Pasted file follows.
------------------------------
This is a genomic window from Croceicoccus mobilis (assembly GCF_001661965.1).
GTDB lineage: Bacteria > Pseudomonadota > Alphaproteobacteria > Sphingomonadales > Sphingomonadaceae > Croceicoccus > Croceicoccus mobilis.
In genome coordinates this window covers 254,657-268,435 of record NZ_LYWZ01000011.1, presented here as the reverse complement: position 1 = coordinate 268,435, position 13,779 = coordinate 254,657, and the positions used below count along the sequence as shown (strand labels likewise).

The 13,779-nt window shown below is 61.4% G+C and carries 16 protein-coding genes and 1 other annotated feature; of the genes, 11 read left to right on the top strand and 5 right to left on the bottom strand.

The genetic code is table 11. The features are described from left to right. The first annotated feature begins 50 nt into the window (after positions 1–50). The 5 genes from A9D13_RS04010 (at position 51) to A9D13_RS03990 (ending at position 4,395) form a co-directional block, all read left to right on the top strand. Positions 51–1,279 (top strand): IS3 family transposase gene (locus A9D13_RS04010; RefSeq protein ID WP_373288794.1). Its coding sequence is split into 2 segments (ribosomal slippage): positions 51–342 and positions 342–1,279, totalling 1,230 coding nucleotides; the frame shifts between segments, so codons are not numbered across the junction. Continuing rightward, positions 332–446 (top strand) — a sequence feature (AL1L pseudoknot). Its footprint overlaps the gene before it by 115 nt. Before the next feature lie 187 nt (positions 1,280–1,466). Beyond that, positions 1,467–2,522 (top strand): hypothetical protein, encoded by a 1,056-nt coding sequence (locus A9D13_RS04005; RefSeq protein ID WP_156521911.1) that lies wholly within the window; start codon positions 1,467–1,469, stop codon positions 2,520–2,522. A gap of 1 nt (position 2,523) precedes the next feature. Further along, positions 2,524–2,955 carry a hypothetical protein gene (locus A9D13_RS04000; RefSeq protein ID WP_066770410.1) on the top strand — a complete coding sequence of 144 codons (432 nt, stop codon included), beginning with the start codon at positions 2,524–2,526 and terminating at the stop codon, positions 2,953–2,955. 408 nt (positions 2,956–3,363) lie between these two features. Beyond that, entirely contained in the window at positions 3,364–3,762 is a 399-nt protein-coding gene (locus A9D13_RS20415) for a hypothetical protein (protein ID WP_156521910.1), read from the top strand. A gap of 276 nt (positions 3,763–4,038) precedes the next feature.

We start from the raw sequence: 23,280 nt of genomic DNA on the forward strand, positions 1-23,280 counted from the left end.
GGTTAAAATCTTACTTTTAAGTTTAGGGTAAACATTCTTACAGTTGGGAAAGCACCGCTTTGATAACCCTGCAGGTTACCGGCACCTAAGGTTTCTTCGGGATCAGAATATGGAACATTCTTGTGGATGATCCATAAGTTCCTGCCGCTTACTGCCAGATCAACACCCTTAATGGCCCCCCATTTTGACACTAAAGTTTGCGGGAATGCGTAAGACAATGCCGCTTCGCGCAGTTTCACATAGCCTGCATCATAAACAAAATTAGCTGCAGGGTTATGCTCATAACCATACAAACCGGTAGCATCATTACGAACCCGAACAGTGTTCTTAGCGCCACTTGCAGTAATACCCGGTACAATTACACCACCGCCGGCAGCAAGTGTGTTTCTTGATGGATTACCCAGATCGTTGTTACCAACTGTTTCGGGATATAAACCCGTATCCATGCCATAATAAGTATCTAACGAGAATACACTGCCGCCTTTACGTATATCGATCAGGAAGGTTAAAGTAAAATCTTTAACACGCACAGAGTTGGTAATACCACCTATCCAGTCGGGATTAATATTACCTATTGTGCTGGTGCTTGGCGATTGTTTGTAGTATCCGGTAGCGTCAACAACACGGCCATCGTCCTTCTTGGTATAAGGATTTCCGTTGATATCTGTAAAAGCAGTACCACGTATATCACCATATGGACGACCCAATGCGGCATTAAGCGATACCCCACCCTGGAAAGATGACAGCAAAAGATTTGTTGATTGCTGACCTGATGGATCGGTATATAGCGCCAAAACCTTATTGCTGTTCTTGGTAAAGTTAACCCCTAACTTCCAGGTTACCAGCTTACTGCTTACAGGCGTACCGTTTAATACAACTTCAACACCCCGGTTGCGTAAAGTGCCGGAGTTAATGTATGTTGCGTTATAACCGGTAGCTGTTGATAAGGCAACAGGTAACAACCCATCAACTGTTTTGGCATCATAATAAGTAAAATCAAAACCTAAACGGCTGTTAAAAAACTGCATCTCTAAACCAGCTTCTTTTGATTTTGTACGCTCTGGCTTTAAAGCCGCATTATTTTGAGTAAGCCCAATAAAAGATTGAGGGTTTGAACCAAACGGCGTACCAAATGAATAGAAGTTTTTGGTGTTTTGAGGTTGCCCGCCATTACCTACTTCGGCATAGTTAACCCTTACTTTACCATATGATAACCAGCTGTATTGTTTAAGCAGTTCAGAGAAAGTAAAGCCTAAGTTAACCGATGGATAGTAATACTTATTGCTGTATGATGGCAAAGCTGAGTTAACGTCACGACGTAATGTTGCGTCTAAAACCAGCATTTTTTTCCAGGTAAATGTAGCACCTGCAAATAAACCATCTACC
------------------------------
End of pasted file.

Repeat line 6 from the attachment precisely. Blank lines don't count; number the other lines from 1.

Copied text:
We start from the raw sequence: 23,280 nt of genomic DNA on the forward strand, positions 1-23,280 counted from the left end.